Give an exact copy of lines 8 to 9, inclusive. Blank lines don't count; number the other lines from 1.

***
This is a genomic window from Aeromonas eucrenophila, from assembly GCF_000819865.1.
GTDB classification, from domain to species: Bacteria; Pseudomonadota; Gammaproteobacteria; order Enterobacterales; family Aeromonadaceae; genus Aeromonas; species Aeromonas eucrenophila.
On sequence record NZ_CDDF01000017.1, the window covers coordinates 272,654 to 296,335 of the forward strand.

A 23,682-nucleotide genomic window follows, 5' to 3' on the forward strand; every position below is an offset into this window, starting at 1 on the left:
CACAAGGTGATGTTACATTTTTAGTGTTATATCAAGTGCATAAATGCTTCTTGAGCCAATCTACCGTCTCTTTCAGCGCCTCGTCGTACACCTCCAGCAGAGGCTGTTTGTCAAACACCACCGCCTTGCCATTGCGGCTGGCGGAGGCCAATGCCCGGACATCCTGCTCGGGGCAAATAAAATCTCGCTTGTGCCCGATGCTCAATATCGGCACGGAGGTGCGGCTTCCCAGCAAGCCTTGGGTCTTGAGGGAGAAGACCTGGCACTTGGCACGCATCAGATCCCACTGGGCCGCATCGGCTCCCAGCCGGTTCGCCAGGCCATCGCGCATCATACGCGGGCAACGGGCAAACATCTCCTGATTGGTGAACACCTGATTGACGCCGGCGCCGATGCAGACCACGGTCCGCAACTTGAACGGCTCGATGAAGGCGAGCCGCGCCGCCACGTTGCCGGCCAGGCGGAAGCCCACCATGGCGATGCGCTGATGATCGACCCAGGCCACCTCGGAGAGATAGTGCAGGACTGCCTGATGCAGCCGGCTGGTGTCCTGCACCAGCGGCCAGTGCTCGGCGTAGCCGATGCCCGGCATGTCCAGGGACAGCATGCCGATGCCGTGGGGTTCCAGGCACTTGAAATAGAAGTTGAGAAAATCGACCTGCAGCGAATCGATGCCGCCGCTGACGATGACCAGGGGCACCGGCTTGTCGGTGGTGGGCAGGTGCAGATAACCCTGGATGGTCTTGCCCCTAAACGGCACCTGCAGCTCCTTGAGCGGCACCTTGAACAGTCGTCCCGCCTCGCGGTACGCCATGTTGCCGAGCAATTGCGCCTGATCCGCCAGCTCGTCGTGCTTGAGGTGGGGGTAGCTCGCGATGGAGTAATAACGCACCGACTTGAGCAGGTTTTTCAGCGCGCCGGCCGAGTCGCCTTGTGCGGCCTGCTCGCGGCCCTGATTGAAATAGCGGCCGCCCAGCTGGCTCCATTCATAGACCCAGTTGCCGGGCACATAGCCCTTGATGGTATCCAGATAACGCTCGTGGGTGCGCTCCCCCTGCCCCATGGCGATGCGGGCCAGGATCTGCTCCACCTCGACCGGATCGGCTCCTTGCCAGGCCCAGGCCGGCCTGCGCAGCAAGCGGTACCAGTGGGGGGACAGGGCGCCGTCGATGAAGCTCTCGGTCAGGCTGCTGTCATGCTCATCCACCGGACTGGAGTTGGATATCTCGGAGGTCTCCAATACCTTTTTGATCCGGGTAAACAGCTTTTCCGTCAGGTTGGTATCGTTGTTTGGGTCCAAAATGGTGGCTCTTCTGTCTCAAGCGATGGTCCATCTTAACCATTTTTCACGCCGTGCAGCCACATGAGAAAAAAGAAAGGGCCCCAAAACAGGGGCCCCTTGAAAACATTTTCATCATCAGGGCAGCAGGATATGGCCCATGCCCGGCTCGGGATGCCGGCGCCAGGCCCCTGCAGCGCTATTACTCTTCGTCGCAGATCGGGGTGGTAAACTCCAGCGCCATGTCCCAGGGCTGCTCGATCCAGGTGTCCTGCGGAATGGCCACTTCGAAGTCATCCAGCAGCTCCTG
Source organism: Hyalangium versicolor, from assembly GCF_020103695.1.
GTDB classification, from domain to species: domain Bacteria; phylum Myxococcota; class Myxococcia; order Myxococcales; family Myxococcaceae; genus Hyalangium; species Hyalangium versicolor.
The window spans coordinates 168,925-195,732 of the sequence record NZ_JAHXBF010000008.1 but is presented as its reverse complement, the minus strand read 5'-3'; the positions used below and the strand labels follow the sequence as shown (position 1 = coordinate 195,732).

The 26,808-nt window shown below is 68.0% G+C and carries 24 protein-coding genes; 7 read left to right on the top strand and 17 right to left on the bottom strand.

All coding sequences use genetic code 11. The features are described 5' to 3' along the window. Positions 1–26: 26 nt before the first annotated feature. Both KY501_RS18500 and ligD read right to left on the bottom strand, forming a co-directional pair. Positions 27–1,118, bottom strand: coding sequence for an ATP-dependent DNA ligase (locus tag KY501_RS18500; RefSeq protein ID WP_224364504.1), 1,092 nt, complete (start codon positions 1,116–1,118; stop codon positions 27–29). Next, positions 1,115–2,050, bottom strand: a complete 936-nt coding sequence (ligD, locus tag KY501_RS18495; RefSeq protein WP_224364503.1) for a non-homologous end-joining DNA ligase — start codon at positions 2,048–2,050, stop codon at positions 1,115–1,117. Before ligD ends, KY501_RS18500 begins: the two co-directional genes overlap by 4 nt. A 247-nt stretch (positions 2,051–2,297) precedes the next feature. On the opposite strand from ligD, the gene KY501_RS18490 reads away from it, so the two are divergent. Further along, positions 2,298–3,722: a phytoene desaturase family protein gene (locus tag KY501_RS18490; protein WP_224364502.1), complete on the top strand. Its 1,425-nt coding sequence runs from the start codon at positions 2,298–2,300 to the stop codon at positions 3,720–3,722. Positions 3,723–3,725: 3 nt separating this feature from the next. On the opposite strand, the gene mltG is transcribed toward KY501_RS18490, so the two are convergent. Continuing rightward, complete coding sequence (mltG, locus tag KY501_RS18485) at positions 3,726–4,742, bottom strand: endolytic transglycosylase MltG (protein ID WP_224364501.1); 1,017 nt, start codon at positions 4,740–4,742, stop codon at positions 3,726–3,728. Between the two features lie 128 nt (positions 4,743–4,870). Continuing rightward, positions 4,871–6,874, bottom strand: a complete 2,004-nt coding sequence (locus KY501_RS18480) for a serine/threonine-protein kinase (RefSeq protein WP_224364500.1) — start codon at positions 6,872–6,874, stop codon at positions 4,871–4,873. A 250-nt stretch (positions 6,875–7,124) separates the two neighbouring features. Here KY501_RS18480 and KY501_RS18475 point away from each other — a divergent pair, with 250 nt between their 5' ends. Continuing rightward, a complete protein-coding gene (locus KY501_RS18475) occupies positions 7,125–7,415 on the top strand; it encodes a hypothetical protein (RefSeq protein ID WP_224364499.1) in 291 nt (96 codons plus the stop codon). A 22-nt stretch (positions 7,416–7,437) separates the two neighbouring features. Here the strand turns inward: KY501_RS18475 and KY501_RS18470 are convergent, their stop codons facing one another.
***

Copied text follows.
The window spans coordinates 168,925-195,732 of the sequence record NZ_JAHXBF010000008.1 but is presented as its reverse complement, the minus strand read 5'-3'; the positions used below and the strand labels follow the sequence as shown (position 1 = coordinate 195,732).

The 26,808-nt window shown below is 68.0% G+C and carries 24 protein-coding genes; 7 read left to right on the top strand and 17 right to left on the bottom strand.